The Psychology of Delusions
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A delusion is a fixed, relatively immutable, persistent, false belief with no basis in reality.
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We talk often about "deluded" people: “The person on the talent show is clearly deluded about their lack of singing ability.” “That politician has delusions of grandeur.” “She's deluded if she expects to be promoted.” "You have to be deluded to believe anything salesmen say.”
A delusion is a belief held by an individual or group that is demonstrably false, patently untrue, impossible, fanciful, or self-deceptive. A person with delusions, however, often has complete certainty and conviction about their delusory beliefs. They resist arguments and evidence that they are wrong.
People have illusions about smell (olfactory), taste (gustatory), temperature (thermoceptive), and touch (tactile). They may experience highly disgusting or very pleasant or unusual smells when meeting a particular person. They may find ordinary foods (oranges, chocolate, milk) have different tastes than others experience. They may find cool objects burning hot or warm objects frozen; traditionally smooth objects (like a balloon or cat's fur) may feel rough or uneven.
The most written about of all delusions, paranoia, has been shown to follow various stages: general suspiciousness; selective perception of others; hostility; paranoid “illumination” in which all things fall into place; and, finally, paradoxical delusions of influence and persecution. Delusions often totally preoccupy people and cause them considerable distress because they do not doubt their beliefs are correct.
Delusions differ from illusions. We have visionary and auditory illusions; for instance, that the sun goes around the earth or that ventriloquists’ dummies actually speak. We have selective memories/illusions of happy childhoods. These are things that seem true to the senses or memory, but are known to be false or have no basis in reality.
There are some caveats: Some religious delusions are impossible to verify and hence falsify. Other delusions have a self-fulfilling prophecy, such as a jealous person accusing and attacking an innocent partner, who then leaves them for another. In that sense, these people cause their delusions to come true.
Novelists and playwrights often have interesting characters with delusions. Commonly portrayed are delusions that a person is totally controlling one's behavior or that one has committed a heinous or terrible crime or sin that merits severe punishment. There are characters who believe others to be mind readers, or that other's trivial and insignificant events, objects, or remarks have personal meaning or significance. Religious delusions have also been well-known down the centuries.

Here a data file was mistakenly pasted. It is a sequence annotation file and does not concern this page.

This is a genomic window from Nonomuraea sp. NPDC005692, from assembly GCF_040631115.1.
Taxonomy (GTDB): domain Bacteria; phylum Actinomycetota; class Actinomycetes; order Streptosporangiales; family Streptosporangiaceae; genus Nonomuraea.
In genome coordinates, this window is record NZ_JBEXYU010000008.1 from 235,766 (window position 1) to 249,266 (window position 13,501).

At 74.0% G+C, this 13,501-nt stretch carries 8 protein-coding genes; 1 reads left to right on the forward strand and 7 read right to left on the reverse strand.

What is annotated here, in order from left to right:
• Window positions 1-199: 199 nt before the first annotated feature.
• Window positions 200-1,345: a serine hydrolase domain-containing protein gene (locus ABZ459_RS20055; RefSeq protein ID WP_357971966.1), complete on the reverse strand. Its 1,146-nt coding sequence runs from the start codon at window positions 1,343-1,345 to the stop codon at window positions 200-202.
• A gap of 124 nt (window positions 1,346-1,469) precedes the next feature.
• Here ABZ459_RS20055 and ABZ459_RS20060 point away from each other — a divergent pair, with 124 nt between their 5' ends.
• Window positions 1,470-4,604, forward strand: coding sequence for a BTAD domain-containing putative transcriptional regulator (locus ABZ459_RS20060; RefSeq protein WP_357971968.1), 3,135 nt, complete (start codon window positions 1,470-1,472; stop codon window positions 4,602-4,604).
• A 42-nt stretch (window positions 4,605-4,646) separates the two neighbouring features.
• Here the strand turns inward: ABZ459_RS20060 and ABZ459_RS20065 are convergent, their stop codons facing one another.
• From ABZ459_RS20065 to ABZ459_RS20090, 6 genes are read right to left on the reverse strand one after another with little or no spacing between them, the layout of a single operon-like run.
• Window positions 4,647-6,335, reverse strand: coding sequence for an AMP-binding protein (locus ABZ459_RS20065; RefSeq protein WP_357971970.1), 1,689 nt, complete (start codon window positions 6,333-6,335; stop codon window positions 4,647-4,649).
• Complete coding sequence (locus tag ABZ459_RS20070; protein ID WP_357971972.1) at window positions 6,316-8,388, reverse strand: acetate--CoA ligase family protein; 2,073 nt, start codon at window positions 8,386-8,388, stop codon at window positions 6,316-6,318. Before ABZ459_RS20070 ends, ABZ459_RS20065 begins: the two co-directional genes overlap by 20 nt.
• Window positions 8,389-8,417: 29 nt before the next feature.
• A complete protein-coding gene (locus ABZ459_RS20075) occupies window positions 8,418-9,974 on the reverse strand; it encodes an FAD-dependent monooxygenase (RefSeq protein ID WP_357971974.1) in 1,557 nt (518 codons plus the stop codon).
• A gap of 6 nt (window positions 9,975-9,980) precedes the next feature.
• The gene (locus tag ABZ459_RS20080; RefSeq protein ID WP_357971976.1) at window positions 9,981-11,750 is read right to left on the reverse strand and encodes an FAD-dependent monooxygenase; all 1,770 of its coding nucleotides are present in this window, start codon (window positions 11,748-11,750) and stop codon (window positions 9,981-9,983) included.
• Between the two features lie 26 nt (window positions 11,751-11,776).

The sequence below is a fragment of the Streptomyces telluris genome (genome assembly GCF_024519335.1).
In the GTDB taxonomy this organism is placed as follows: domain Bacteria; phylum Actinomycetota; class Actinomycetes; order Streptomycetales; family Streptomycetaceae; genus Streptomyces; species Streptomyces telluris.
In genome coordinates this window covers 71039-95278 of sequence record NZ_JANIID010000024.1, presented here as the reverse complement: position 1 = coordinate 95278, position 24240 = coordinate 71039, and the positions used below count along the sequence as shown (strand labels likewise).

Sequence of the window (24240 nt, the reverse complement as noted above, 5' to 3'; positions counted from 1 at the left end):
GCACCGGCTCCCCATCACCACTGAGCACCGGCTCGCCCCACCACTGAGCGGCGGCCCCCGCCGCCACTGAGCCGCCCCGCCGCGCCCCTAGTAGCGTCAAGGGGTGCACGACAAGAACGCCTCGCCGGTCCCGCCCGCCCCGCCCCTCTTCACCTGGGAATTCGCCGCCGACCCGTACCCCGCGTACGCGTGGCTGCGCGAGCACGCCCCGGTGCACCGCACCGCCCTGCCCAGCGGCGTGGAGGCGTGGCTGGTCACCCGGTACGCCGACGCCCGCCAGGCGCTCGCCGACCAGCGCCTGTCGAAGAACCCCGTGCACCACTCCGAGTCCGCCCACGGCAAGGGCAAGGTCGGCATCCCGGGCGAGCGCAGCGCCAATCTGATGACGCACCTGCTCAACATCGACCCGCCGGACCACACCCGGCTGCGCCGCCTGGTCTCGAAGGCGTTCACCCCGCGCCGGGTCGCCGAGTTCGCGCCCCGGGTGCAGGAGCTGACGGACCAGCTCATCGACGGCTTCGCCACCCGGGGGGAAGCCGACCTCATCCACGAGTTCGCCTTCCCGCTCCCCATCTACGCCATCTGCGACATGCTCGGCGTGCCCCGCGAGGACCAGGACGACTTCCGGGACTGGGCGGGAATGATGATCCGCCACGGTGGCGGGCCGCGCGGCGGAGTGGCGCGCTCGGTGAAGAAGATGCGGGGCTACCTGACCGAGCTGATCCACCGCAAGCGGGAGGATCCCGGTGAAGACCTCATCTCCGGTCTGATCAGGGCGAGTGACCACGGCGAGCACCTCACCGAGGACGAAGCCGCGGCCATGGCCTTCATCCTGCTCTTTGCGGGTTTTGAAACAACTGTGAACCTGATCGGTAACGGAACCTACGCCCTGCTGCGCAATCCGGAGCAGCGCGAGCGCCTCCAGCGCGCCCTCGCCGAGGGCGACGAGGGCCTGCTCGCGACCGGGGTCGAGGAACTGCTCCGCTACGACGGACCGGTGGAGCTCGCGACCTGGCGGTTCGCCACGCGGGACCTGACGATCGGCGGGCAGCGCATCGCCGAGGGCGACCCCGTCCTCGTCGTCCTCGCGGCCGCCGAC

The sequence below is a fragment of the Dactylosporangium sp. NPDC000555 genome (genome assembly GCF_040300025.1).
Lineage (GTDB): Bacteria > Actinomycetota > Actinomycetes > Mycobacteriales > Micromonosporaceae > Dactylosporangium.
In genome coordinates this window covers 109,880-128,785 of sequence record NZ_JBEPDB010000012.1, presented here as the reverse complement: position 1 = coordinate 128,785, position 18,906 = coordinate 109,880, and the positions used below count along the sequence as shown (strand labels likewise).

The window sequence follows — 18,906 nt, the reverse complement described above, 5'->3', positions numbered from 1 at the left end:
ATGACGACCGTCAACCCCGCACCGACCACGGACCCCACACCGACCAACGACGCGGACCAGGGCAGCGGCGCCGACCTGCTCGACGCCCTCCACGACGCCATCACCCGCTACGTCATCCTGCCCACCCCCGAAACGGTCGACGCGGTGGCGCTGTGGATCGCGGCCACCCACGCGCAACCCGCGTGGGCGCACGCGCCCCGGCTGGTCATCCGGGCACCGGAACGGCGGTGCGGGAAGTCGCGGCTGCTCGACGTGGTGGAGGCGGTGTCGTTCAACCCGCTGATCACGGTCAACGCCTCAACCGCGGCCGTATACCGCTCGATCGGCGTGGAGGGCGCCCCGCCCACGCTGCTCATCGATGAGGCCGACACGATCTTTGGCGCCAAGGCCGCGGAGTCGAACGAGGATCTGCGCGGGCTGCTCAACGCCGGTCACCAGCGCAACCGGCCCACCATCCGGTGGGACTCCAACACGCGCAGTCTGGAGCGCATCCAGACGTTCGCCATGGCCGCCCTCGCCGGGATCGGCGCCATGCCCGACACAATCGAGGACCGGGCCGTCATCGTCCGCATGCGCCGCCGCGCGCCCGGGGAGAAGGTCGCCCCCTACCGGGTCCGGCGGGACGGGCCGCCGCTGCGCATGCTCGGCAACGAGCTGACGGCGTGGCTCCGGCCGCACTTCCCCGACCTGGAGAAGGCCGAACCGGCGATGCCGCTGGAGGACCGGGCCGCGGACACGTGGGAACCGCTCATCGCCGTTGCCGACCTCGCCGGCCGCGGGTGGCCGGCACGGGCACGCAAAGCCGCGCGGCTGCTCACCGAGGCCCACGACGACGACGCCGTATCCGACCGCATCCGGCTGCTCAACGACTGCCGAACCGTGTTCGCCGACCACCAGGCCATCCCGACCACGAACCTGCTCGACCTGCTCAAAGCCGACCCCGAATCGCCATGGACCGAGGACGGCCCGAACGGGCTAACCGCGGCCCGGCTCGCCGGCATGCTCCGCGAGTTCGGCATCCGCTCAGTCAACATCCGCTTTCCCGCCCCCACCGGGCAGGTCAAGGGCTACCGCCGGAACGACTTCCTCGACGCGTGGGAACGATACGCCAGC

Psychiatrists may diagnose someone as having a delusion disorder under a number of very specific situations:
- A person must manifest one or more non-bizarre delusions for at least a month.
- The person has not met other behavioral criteria to be classified as someone with schizophrenia.
- Audio and visual hallucinations are not prominent, though tactile and olfactory hallucinations may be.
- Despite the person's delusions or their behavioral consequences, their psychosocial functioning is not essentially impaired enough to be considered particularly odd or bizarre.
- If the specific delusions impact a person’s mood, these fluctuations do not last very long.
- The disturbance is not the result of physiological or medical conditions, like the medication a person is taking.
Sometimes psychiatrists say it is difficult to distinguish from other disorders like hypochondriasis (particularly among those with little self-awareness); body dysmorphic disorder (preoccupation with imagined bodily defects); Obsessive Compulsive as well as Paranoid Personality Disorder.
The delusions of people with schizophrenia are often clearly bizarre, utterly implausible, not at all understandable; one might believe the brain has been replaced by that of another person or that one has shrunk to be three feet tall. On the other hand, non-bizarre delusions could be possible. For instance, people may feel they are being followed, photographed or recorded, that somebody is slowly poisoning them, that their partner is always cheating on them, or that their boss or neighbor is in love with them.
Some delusions cause people to make dramatic changes in their life: leave their job or partner, move from their house (or even leave the country), or dress very differently. The person with delusional disorder, however, appears normal when their delusional ideas are not being discussed.
People with delusions can become very moody, often causing their relationships and work to suffer. Interestingly, some cultures and groups have particular beliefs that may in other cultures be seen as clinically delusional.
It is a relatively rare disorder usually occurring later in life, particularly among people with relatives who have other disorders. Most appear argumentative and hypersensitive. Many do not seek treatment and become, over the years, more and more isolated.
Types of Delusion
Psychiatrists have noticed five clear types of delusions:
- Erotomanic. These individuals believe someone is seriously in love with them, more in the Hollywood romance, even spiritual way, rather than in the sexual sense. It is often a famous person—a film star or famous athlete—but also can be powerful superiors at work. Whilst someone with this delusion can keep it a secret and do very little, others may expend a great deal of energy trying to contact their delusional lover via emails, visits, or stalking. (read more HERE)